Cardiologists at Emory University School of Medicine have found that blood levels of resistin, a hormone produced by fat cells, can solely predict a person's risk of heart failure
The researchers in the Health ABC (Aging and Body Composition) study analysed 3000 elderly people in the Pittsburgh and Memphis areas over seven years starting in 1998.
"This is one of the strongest predictors of new-onset heart failure we've been able to find, and it holds up even when you control for other biomarkers and risk factors including high blood pressure and diabetes," said Javed Butler, MD, MPH, associate professor of medicine and director of heart failure research at Emory University School of Medicine.
While the exact function of resistin is unknown, the scientists believe that it is linked with both inflammation and insulin resistance, said Vasiliki Georgiopoulou, MD, a post-doctoral research fellow with Butler.
"Recent laboratory studies have also shown that resistin decreases the ability of rats' heart muscles to contract," she added.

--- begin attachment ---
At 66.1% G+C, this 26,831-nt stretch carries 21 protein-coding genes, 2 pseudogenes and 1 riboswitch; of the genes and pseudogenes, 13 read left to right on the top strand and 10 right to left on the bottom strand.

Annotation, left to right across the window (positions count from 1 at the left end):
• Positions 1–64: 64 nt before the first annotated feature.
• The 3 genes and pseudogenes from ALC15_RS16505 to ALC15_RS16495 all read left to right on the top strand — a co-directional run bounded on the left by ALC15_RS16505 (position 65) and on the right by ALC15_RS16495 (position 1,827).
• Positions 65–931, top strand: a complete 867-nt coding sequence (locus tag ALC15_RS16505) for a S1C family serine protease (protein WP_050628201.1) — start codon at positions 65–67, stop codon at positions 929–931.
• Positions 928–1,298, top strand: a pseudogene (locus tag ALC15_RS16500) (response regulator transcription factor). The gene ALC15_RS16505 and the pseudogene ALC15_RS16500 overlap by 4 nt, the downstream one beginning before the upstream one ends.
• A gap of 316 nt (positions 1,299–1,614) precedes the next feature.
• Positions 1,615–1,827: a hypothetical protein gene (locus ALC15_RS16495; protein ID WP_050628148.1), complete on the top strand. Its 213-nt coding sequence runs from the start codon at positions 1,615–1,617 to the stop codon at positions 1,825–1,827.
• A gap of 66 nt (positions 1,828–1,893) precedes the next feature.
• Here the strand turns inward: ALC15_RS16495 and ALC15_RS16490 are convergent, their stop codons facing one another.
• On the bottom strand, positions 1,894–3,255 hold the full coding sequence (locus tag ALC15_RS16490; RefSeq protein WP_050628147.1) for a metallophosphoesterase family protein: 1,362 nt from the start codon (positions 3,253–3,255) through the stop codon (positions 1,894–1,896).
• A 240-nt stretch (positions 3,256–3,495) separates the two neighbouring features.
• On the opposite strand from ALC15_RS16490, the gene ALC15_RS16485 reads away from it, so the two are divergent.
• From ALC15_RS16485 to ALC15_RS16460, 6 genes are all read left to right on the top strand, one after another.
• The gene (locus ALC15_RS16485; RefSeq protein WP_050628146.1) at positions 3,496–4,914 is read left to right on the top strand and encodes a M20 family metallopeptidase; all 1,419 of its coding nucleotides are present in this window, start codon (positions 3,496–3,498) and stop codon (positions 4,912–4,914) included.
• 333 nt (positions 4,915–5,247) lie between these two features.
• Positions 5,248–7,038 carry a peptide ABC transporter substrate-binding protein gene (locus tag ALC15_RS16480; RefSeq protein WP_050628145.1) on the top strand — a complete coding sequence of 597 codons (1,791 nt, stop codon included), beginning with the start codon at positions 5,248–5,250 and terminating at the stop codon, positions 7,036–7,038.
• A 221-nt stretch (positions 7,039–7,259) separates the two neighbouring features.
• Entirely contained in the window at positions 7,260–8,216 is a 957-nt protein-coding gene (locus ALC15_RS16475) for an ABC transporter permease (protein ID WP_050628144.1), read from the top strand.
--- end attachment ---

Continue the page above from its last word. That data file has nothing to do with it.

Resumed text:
In the study, the risk of new onset heart failure was found to increase by 38 percent for every 10 nanograms per milliliter increase in resistin levels in blood.
It was found that resistin was a stronger predictor of heart failure risk than other inflammatory markers linked to heart disease, such as C-reactive protein.
"Considering the increasing number of people who are obese or have diabetes, very many of them are going to be at some level of risk for heart failure later in life. The value of a marker such as resistin may be in accurately identifying among this large population of at-risk individuals who is at the highest risk and then targeting interventions to those people," said Butler.
The findings of the study were presented at the American Heart Association Scientific Sessions conference in New Orleans.